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Joined: May 28th, 2007, 5:43 pm

March 18th, 2012, 7:00 pm #2

I personally don't care if it's really cream or not. The original watch with the WG surrounds....is the one....for me. When I finally got one after being on several waiting lists in 1990 and realized...that it had black instead of WG ... I was very let down.

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seve1939
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seve1939
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Joined: October 12th, 2006, 4:29 pm

March 18th, 2012, 7:19 pm #3

A relaxing, sunny Sunday morning here in California. I sit sipping an Americano and find myself admiring the special nuances in vintage Rolex watches and wanting the opinions of my fellow enthusiasts.

It has been awhile since I've seen a post pontificating the validity and rarity of all the different claimed "cream dial Explorers". I know that early on, the common opinion was that cream dial Explorer = 16550 with rail text. Period. However, over the years, other variations have arisen. This throws a wrench into the mix and has collectors curious as to whether or not some could be artificially "creamed", which are the most "collectable", and whether or not cream dials are even worth collecting anymore.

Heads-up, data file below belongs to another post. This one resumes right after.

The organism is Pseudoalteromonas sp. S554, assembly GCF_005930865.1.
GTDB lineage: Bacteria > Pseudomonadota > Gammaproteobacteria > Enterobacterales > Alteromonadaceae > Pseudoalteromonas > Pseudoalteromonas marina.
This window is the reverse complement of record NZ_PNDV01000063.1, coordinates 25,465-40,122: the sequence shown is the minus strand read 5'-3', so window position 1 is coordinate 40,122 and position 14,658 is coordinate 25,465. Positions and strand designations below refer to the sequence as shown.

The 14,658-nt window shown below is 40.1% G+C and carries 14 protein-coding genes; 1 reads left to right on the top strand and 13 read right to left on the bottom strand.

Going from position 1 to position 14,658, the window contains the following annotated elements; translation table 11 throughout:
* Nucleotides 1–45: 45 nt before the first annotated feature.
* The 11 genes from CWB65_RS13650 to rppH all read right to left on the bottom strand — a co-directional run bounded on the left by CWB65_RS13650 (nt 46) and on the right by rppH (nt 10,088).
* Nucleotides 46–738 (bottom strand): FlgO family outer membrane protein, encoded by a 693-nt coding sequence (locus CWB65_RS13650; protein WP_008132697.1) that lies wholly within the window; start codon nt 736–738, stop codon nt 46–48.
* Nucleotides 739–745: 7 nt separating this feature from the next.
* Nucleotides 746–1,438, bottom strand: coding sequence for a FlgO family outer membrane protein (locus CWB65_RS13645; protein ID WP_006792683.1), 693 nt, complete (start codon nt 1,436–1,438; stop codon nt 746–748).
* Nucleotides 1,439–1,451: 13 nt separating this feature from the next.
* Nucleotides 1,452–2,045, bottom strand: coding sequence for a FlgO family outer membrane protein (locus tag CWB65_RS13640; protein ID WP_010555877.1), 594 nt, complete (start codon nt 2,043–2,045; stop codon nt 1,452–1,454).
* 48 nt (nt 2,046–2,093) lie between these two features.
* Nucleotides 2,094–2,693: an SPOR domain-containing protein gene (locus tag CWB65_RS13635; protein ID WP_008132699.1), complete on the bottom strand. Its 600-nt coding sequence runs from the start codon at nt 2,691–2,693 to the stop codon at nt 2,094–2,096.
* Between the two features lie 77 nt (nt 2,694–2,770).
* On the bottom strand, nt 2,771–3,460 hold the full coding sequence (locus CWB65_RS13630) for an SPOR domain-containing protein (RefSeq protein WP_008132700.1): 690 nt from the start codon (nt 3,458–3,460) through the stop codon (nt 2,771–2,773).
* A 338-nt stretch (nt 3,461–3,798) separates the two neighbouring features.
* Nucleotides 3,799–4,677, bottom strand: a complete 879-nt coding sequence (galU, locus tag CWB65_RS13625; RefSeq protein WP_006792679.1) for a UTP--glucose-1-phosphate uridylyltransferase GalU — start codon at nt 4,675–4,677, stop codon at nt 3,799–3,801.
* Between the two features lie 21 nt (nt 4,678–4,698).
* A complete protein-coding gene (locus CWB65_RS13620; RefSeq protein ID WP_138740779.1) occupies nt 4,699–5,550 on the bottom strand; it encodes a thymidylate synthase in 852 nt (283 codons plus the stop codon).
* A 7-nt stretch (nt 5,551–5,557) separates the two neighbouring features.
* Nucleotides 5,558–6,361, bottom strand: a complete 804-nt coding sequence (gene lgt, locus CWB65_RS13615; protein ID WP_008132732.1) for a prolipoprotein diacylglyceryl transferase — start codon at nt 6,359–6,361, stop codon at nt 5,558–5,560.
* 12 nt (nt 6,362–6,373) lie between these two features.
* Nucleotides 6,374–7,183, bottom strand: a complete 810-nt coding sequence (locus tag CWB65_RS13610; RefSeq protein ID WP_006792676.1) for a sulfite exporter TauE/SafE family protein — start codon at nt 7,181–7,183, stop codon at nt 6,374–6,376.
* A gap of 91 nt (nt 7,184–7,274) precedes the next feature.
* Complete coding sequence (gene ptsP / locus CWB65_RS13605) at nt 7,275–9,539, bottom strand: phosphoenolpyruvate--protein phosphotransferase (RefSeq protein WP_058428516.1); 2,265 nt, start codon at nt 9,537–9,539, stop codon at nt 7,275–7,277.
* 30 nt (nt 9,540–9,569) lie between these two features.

I admit that I already know where I stand. This thread comes up because I've recently picked up one for myself. Probably nothing anyone could say would convince me I don't have a legitimate cream dial Explorer, but I still value the discussion with the enthusiasts here.

To me, the fact that we've seen four variations, leads me to believe that there may be more cream dials out there than previously thought. We've seen:

1) 16550 (wg surrounds): cream and rail
2) 16550 (wg surrounds): cream and non-rail
3) 16570 (black surrounds): cream and rail
4) 16570 (black surrounds): cream and non-rail

Here is what I based my acquisition on. Not knowing how many other cream dials are out there, or not knowing if "creaming" could be artificially induced, I eliminated #2 and #4 from contention, as non-rail variants of the watches are already more rare - this is not disputed and cannot be re-created without redialing the watch.

Leaving #1 and #3, I searched. I honestly would have been happy with either, but I think the black surrounds are kind of unique to the white dialed Explorers, so I leaned in that direction. Additionally, I know that others (like Arthur, here:http://www.network54.com/Forum/207593/t ... +version--) have previously mentioned combo #3 could be potential more rare. It certainly isn't seen as often. So that is the one I set my sights on.

Well, the decision was made easy for me when I was able to pick one up (16570 with cream and rail dial) complete with box and papers. And in person, I love it. At best, I've got a nice, rare watch with full set. At worst, I've got a rail dialed Explorer II with full set, still not a bad thing .

So what say you? Have opinions changed as to what can truly be called a cream dial Explorer II? Or do the different sides still simply agree to disagree?